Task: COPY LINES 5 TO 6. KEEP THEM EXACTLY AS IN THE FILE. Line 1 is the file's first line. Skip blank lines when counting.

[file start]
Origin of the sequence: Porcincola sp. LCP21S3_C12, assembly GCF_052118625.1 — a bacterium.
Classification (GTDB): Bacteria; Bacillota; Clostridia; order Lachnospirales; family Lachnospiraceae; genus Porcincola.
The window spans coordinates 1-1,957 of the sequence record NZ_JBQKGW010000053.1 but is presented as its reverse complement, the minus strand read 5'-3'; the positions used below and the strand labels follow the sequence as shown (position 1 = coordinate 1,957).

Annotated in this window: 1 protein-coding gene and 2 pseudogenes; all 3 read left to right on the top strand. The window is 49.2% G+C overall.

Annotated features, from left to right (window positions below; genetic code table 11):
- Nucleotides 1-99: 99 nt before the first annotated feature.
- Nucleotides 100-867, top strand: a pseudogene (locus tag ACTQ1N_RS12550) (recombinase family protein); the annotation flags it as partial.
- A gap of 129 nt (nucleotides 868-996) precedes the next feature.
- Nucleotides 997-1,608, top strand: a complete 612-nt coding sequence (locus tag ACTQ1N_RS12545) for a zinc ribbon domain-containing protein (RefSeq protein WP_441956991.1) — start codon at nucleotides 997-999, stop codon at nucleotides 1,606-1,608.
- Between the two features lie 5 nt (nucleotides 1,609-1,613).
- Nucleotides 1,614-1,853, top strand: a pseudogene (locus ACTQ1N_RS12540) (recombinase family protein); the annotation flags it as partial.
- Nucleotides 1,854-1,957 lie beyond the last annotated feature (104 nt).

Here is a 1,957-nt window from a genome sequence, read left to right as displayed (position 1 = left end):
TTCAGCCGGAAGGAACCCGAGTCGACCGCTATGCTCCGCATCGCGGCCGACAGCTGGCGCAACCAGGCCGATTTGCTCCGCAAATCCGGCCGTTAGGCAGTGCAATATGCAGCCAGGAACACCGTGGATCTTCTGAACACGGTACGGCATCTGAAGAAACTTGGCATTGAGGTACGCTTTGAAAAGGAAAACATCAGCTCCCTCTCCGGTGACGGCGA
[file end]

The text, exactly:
Annotated features, from left to right (window positions below; genetic code table 11):
- Nucleotides 1-99: 99 nt before the first annotated feature.